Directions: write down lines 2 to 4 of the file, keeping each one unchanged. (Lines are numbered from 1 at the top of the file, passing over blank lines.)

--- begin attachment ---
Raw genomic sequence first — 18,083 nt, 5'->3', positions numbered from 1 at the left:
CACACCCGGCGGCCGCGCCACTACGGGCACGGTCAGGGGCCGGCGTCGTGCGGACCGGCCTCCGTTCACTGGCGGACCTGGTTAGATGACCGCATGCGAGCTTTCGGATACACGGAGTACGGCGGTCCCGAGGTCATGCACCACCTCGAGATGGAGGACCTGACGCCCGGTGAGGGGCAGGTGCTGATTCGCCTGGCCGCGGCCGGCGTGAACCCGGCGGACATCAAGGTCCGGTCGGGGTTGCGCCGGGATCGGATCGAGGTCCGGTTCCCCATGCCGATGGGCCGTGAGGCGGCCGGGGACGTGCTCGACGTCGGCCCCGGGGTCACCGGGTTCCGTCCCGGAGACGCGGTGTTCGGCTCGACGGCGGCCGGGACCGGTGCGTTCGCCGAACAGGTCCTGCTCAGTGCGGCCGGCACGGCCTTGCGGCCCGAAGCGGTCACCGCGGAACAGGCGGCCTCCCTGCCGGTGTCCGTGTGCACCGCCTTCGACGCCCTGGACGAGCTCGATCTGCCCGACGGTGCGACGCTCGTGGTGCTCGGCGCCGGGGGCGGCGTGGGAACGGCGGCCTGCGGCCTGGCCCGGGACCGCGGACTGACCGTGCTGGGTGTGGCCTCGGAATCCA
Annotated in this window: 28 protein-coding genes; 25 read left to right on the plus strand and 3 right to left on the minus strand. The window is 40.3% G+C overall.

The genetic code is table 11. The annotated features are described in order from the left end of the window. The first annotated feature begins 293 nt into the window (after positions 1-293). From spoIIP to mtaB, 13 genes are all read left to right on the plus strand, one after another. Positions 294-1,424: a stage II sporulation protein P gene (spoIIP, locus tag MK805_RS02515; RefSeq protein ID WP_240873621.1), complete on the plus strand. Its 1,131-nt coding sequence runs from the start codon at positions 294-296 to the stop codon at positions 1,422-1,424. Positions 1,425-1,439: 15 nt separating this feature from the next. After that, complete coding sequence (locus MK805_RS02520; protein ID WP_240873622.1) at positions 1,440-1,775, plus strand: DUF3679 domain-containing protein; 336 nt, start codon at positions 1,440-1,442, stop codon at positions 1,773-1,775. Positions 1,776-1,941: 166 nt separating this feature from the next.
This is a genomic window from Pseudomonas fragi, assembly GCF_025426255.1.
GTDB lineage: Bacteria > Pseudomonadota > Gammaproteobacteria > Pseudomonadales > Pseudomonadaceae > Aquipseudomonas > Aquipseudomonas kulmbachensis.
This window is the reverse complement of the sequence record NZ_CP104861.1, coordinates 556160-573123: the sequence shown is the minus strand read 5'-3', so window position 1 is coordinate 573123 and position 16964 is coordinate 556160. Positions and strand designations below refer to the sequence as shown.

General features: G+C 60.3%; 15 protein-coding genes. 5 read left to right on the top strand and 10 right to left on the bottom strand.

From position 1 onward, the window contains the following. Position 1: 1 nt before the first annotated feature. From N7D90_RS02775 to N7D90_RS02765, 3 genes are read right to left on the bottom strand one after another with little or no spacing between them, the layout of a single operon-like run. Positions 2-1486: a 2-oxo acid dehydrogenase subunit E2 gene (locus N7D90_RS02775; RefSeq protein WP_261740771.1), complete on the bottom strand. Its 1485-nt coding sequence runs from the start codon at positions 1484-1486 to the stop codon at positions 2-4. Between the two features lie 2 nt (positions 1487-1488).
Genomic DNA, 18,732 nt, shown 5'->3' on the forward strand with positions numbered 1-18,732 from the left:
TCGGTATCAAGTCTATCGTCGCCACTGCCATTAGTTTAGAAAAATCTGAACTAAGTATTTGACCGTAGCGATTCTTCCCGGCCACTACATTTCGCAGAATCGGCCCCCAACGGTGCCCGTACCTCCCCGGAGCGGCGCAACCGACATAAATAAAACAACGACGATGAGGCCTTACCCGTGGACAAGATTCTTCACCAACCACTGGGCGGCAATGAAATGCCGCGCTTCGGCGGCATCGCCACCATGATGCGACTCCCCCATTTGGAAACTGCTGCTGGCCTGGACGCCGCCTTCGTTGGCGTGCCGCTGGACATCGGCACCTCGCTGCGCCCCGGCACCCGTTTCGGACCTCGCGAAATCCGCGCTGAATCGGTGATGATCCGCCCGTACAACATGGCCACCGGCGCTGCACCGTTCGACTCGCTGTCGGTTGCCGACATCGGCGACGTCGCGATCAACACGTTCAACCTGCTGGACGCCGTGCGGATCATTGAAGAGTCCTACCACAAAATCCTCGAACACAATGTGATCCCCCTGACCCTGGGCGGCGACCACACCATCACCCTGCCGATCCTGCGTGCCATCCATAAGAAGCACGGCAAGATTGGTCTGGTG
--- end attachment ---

CACACCCGGCGGCCGCGCCACTACGGGCACGGTCAGGGGCCGGCGTCGTGCGGACCGGCCTCCGTTCACTGGCGGACCTGGTTAGATGACCGCATGCGAGCTTTCGGATACACGGAGTACGGCGGTCCCGAGGTCATGCACCACCTCGAGATGGAGGACCTGACGCCCGGTGAGGGGCAGGTGCTGATTCGCCTGGCCGCGGCCGGCGTGAACCCGGCGGACATCAAGGTCCGGTCGGGGTTGCGCCGGGATCGGATCGAGGTCCGGTTCCCCATGCCGATGGGCCGTGAGGCGGCCGGGGACGTGCTCGACGTCGGCCCCGGGGTCACCGGGTTCCGTCCCGGAGACGCGGTGTTCGGCTCGACGGCGGCCGGGACCGGTGCGTTCGCCGAACAGGTCCTGCTCAGTGCGGCCGGCACGGCCTTGCGGCCCGAAGCGGTCACCGCGGAACAGGCGGCCTCCCTGCCGGTGTCCGTGTGCACCGCCTTCGACGCCCTGGACGAGCTCGATCTGCCCGACGGTGCGACGCTCGTGGTGCTCGGCGCCGGGGGCGGCGTGGGAACGGCGGCCTGCGGCCTGGCCCGGGACCGCGGACTGACCGTGCTGGGTGTGGCCTCGGAATCCA
Annotated in this window: 28 protein-coding genes; 25 read left to right on the plus strand and 3 right to left on the minus strand. The window is 40.3% G+C overall.

The genetic code is table 11. The annotated features are described in order from the left end of the window. The first annotated feature begins 293 nt into the window (after positions 1-293). From spoIIP to mtaB, 13 genes are all read left to right on the plus strand, one after another. Positions 294-1,424: a stage II sporulation protein P gene (spoIIP, locus tag MK805_RS02515; RefSeq protein ID WP_240873621.1), complete on the plus strand. Its 1,131-nt coding sequence runs from the start codon at positions 294-296 to the stop codon at positions 1,422-1,424. Positions 1,425-1,439: 15 nt separating this feature from the next. After that, complete coding sequence (locus MK805_RS02520; protein ID WP_240873622.1) at positions 1,440-1,775, plus strand: DUF3679 domain-containing protein; 336 nt, start codon at positions 1,440-1,442, stop codon at positions 1,773-1,775. Positions 1,776-1,941: 166 nt separating this feature from the next.